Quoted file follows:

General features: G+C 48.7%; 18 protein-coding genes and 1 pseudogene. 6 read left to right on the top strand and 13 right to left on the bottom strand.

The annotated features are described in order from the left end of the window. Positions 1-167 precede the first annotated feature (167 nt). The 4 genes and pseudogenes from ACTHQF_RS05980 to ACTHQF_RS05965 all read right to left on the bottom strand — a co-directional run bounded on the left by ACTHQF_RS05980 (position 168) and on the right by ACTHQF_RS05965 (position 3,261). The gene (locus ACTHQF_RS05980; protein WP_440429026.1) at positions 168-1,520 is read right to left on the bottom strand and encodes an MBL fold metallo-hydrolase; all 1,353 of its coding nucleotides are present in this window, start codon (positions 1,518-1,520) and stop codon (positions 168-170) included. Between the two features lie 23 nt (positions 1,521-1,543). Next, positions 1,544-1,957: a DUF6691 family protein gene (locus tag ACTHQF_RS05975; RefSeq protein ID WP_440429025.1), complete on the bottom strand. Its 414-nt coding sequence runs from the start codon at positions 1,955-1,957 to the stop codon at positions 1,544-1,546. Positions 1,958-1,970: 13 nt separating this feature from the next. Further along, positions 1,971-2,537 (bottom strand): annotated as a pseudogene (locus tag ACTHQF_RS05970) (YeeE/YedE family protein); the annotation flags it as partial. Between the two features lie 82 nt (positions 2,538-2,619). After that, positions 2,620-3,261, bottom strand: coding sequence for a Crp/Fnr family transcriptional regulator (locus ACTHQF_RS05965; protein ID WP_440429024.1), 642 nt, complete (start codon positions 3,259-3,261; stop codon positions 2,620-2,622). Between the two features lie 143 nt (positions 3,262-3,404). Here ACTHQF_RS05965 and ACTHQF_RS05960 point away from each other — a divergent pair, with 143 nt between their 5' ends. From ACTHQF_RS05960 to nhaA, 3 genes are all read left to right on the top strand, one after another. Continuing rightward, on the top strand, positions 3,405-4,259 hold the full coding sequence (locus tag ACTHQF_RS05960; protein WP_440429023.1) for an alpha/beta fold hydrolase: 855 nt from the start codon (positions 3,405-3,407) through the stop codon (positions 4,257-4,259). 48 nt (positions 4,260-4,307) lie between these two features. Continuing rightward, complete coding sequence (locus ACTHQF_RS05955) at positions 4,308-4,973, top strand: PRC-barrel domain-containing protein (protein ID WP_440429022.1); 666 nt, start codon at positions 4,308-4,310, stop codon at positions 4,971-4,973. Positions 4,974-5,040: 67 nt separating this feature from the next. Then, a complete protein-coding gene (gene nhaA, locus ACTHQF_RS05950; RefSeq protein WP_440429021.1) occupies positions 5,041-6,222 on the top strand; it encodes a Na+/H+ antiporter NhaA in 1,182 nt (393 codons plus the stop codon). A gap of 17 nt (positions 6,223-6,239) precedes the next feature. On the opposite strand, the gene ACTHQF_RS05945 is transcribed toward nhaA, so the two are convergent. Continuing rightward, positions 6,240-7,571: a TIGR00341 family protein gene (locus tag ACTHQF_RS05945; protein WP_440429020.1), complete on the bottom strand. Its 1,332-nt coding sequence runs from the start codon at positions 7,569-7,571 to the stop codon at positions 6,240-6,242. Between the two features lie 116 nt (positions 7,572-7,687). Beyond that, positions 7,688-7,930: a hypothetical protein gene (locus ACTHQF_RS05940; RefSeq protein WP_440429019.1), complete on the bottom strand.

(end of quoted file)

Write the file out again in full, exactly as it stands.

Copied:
General features: G+C 48.7%; 18 protein-coding genes and 1 pseudogene. 6 read left to right on the top strand and 13 right to left on the bottom strand.

The annotated features are described in order from the left end of the window. Positions 1-167 precede the first annotated feature (167 nt). The 4 genes and pseudogenes from ACTHQF_RS05980 to ACTHQF_RS05965 all read right to left on the bottom strand — a co-directional run bounded on the left by ACTHQF_RS05980 (position 168) and on the right by ACTHQF_RS05965 (position 3,261). The gene (locus ACTHQF_RS05980; protein WP_440429026.1) at positions 168-1,520 is read right to left on the bottom strand and encodes an MBL fold metallo-hydrolase; all 1,353 of its coding nucleotides are present in this window, start codon (positions 1,518-1,520) and stop codon (positions 168-170) included. Between the two features lie 23 nt (positions 1,521-1,543). Next, positions 1,544-1,957: a DUF6691 family protein gene (locus tag ACTHQF_RS05975; RefSeq protein ID WP_440429025.1), complete on the bottom strand. Its 414-nt coding sequence runs from the start codon at positions 1,955-1,957 to the stop codon at positions 1,544-1,546. Positions 1,958-1,970: 13 nt separating this feature from the next. Further along, positions 1,971-2,537 (bottom strand): annotated as a pseudogene (locus tag ACTHQF_RS05970) (YeeE/YedE family protein); the annotation flags it as partial. Between the two features lie 82 nt (positions 2,538-2,619). After that, positions 2,620-3,261, bottom strand: coding sequence for a Crp/Fnr family transcriptional regulator (locus ACTHQF_RS05965; protein ID WP_440429024.1), 642 nt, complete (start codon positions 3,259-3,261; stop codon positions 2,620-2,622). Between the two features lie 143 nt (positions 3,262-3,404). Here ACTHQF_RS05965 and ACTHQF_RS05960 point away from each other — a divergent pair, with 143 nt between their 5' ends. From ACTHQF_RS05960 to nhaA, 3 genes are all read left to right on the top strand, one after another. Continuing rightward, on the top strand, positions 3,405-4,259 hold the full coding sequence (locus tag ACTHQF_RS05960; protein WP_440429023.1) for an alpha/beta fold hydrolase: 855 nt from the start codon (positions 3,405-3,407) through the stop codon (positions 4,257-4,259). 48 nt (positions 4,260-4,307) lie between these two features. Continuing rightward, complete coding sequence (locus ACTHQF_RS05955) at positions 4,308-4,973, top strand: PRC-barrel domain-containing protein (protein ID WP_440429022.1); 666 nt, start codon at positions 4,308-4,310, stop codon at positions 4,971-4,973. Positions 4,974-5,040: 67 nt separating this feature from the next. Then, a complete protein-coding gene (gene nhaA, locus ACTHQF_RS05950; RefSeq protein WP_440429021.1) occupies positions 5,041-6,222 on the top strand; it encodes a Na+/H+ antiporter NhaA in 1,182 nt (393 codons plus the stop codon). A gap of 17 nt (positions 6,223-6,239) precedes the next feature. On the opposite strand, the gene ACTHQF_RS05945 is transcribed toward nhaA, so the two are convergent. Continuing rightward, positions 6,240-7,571: a TIGR00341 family protein gene (locus tag ACTHQF_RS05945; protein WP_440429020.1), complete on the bottom strand. Its 1,332-nt coding sequence runs from the start codon at positions 7,569-7,571 to the stop codon at positions 6,240-6,242. Between the two features lie 116 nt (positions 7,572-7,687). Beyond that, positions 7,688-7,930: a hypothetical protein gene (locus ACTHQF_RS05940; RefSeq protein WP_440429019.1), complete on the bottom strand.